By Tricia Drevets
Here it is the day after the adjustment back to standard time in the U.S., and I am preparing myself for at least a week of disrupted sleep.
While most people accept the myth that we gained an hour of sleep early Sunday morning when the official time switch occurred, I don’t buy it. I lose sleep because of it. I always do.
After doing some research, I found out I am not alone. A Harvard University study says that the people most affected by the time change are early risers (me) and those who usually sleep less than 7.5 hours per night (me again).
However, according to research by Yvonne Harrison of the Liverpool John Moores University, none of us really gets an “extra” hour of sleep each fall, and that, in fact, both the springtime switch to Daylight Savings Time, and the resulting “fall back” actually may do us more harm than good.
Harrison’s study suggests that both time changes can produce a cumulative effect of sleep loss that can continue for a week or longer. In her study summary, she writes, “Indirect evidence of an increase in traffic accident rates, and change in health and regulatory behaviors which may be related to sleep disruption suggest that adjustment to daylight saving time is neither immediate nor without consequence.”
The problem is that the time changes affect our circadian rhythm, our natural sleep-wake cycle. When we have less sleep, our body adjusts by releasing more stress hormones. These stress hormones can cause an increase in blood pressure and heart rate. Several targeted research studies reveal an increased risk for heart attack and stroke during the week after a time change.
According to the National Sleep Foundation, our internal circadian rhythms rise and fall at different times of the day. Most adults have the strongest desire to sleep between 2 a.m. and 4 a.m. Most of us also have a dip in our rhythm between 1 p.m. and 4 p.m. That dip accounts for the mid-afternoon slump many of us experience.
These 24-hour cycles vary according to whether or not you are a “morning person” and whether you had enough sleep the night before.
Changes brought on by diet, travel and exposure to light can affect our circadian rhythms. However, when you combine an hour’s time change with the natural changes in daylight that accompany spring and fall, you have an equation for sleep disruption.
Since daylight hours are already waning as we approach the Winter Solstice on December 21, the declining late afternoon light is accelerated by the return to standard time. This change can be dramatic for people with sensitive circadian rhythms.
The time change can affect your cognitive abilities and your reaction times. A study by Texas A&M University study found a 14 percent increase car accidents the week after daylight savings time ends. In addition to possible sluggishness, drivers may have trouble adjusting to lower lighting conditions for their commutes home in the evening.
So can you get your sleep-wake cycle back on track? Yes, you can by following some common sense steps.
Follow a schedule – Maintaining your normal schedule may help you adjust to the time change. Go to bed at the same time and get up at the same time.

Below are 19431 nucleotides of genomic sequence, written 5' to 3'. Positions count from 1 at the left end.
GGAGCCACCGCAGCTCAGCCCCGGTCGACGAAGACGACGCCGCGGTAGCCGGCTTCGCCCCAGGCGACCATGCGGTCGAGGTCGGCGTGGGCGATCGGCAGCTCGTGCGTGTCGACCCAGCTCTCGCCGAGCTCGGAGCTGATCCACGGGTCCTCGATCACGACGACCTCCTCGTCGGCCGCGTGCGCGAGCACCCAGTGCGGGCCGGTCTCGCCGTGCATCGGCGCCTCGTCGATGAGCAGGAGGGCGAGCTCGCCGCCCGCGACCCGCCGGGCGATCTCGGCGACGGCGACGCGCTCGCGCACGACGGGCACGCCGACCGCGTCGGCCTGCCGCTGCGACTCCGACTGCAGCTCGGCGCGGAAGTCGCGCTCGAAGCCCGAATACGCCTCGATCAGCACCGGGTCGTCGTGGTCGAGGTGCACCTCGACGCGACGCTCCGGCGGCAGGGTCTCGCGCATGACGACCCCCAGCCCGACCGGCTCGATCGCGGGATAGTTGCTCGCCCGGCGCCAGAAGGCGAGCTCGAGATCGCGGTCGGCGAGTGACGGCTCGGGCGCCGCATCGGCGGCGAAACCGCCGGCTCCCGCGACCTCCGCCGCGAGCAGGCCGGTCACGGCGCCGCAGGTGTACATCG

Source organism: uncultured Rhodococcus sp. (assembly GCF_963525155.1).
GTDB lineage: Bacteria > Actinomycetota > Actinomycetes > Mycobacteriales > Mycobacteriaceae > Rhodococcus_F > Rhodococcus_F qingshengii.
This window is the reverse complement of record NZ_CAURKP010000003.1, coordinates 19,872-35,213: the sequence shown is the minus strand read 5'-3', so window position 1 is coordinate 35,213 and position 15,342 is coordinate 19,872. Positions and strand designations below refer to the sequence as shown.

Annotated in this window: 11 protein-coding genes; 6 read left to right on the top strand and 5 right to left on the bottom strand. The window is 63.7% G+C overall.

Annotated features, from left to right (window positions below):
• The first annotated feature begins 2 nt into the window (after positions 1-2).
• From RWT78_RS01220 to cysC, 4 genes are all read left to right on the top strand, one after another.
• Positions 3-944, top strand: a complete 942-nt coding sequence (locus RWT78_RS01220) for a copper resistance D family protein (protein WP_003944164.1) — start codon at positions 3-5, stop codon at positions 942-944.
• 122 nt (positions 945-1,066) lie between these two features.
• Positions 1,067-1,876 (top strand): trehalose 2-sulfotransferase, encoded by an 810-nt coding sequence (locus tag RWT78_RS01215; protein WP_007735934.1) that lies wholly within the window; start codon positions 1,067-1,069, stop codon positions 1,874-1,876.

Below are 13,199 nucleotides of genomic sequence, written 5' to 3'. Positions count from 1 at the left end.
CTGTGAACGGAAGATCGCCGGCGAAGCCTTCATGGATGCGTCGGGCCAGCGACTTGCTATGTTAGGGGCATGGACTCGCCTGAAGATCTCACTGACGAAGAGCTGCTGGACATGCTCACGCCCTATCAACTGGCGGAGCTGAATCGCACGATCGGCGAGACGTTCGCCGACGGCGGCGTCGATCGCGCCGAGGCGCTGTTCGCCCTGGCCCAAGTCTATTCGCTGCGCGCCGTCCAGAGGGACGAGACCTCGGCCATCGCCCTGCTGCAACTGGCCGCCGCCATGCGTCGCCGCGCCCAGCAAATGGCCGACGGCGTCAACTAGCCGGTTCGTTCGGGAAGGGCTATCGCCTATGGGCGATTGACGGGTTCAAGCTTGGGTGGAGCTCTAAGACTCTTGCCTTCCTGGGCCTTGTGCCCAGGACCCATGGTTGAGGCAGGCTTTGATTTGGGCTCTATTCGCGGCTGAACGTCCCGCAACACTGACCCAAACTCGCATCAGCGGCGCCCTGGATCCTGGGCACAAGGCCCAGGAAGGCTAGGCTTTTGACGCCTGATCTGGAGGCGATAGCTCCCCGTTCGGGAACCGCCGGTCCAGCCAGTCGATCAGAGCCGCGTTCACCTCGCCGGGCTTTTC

Taking a short nap in the afternoon also may help during this adjustment period. A nap of 15 to 30 minutes in duration can improve your alertness and performance without making you groggy or interfering with your nighttime sleep.
According to the Mayo Clinic, the best time for a nap for most adults is in the around 2 p.m. to 3 p.m. range.
Light exposure— Light -- both its presence and absence – is critical to the sleep-wake cycle. Find ways to expose yourself to natural light during the day, and then aim to keep your bedroom as dark as possible for sleeping.
Limit your exposure to electronic light from your TV, computer or the phone before bedtime. According to the National Sleep Foundation, light from your electronics can stimulate your brain and therefore keep you awake longer.
An Ohio State University research study of mice and light exposure found that the mice exposed to light 24 hours a day exhibited more signs of depression and anxiety than the other mice.
"The increasing rate of depressive disorders in humans corresponds with the increasing use of light at night in modern society," stated research leader Randy Nelson. "Many people are now exposed to unnatural light cycles, and that may have real consequences for our health."
Regular exercise – You already know that exercise is good for you, but did you know that it can help you sleep better? Research indicates that as little as 10 minutes a day of regular aerobic exercise can improve the quality and duration of your sleep.
Keeping in mind the benefits of natural light, you can “kill two birds with one stone” by exercising outdoors and letting your body absorb sunlight while you walk, bike or run.
Limit alcohol and caffeine – Alcohol and caffeine both can disturb your sleep. Depending on your body chemistry, caffeine can stimulate your body for more than five hours. Even if you can normally tolerate a cup of coffee or tea in the late afternoon hours, it’s a good time to give it up during a time change period.
Some people may feel that alcohol helps them sleep. The problem is that, as a depressant, alcohol depresses other bodily systems as well. Consuming alcohol can disrupt your critical REM sleep stage, so it is wise to limit how much you drink as your body adjusts to the time change.
Here’s one more tip. Whether you are behind the wheel or are or a pedestrian, use extra caution on the road this time of year. The end of Daylight Savings Time and its darker evening commutes brings some risks, according to the National Highway Traffic Safety Administration .
Federal data show that pedestrian and bicyclist fatalities were at their highest levels in two decades at this time last year.